The headphone policy isn’t that bad

In an effort to increase communication and attentiveness in students, Judson High School has enacted a new headphone policy that bans the usage of headphones on campus. 

Many students felt like this was a punishment and completely unnecessary. As a campus – and generation – we’ve grown used to the privilege of headphones from popping them in on our way to class to wearing them around the cafeteria to enjoy music during lunch.

We’ve developed a dependency on our headphones and technology whether it be for our mental health or just focusing. However, they may not be as beneficial as we think they are.

The administration made a problematic decision to ban all headphones from campus after feeling like they were putting a strain on the social aspect of Judson.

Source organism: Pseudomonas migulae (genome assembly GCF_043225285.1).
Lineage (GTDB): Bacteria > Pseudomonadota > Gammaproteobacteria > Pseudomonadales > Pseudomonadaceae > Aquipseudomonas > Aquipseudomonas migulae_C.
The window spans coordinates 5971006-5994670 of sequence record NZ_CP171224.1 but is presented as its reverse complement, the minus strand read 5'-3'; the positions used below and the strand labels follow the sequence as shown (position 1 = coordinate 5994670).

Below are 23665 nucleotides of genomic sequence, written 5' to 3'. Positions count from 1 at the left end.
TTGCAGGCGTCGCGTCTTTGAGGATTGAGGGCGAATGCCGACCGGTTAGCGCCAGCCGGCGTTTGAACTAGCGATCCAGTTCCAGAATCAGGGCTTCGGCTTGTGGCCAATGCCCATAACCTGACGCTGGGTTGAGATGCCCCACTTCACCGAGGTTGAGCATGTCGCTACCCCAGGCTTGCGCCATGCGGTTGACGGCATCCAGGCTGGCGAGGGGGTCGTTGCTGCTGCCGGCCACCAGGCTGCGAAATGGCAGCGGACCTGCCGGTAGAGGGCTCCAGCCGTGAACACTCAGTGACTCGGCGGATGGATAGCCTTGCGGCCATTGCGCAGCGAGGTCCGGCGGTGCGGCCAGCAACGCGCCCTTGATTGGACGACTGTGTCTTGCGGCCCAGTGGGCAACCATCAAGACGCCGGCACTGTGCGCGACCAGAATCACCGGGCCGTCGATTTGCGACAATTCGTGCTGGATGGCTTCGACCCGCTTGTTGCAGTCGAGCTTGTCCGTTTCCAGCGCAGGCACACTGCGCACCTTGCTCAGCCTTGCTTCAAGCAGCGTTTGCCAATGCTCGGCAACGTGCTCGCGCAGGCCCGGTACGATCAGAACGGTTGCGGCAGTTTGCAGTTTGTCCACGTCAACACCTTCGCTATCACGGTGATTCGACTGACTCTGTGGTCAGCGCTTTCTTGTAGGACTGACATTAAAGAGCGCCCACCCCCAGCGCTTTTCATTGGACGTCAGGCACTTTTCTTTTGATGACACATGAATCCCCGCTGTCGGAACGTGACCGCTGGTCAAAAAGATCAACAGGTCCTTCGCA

“I see that headphones became a nuisance at Judson High School because students were too centered and focused on what was going on between their ears. It’s become a safety issue, an academic issue, and an interpersonal communication issue,” Principal Jesus Hernandez said. 

According to a Plos One article, “[Research] shows that music training can modify reading and phonological abilities even when these skills are severely impaired.” While music training is more of a specific for individuals who study music, this can be said for individuals who consistently listen to music. In theory, their music boosts their psychological abilities as a whole.

Academically, headphones could make school even more difficult than it already is. If it’s not Beethoven or Chopin, the words in your music could lead you to focus less on your work and more on what your favorite artist has to say.

According to the Wall Street Journal, “Listening to music with lyrics was linked to lower scores on tests of concentration in a study of 102 college students.” The correlation between music and test scores shows that music is not necessary for a student’s concentration.

Therefore, using headphones may seem like a helpful companion we can always rely on. However, the disadvantages outweigh the advantages of making this tough, problematic decision better for the students in the long run.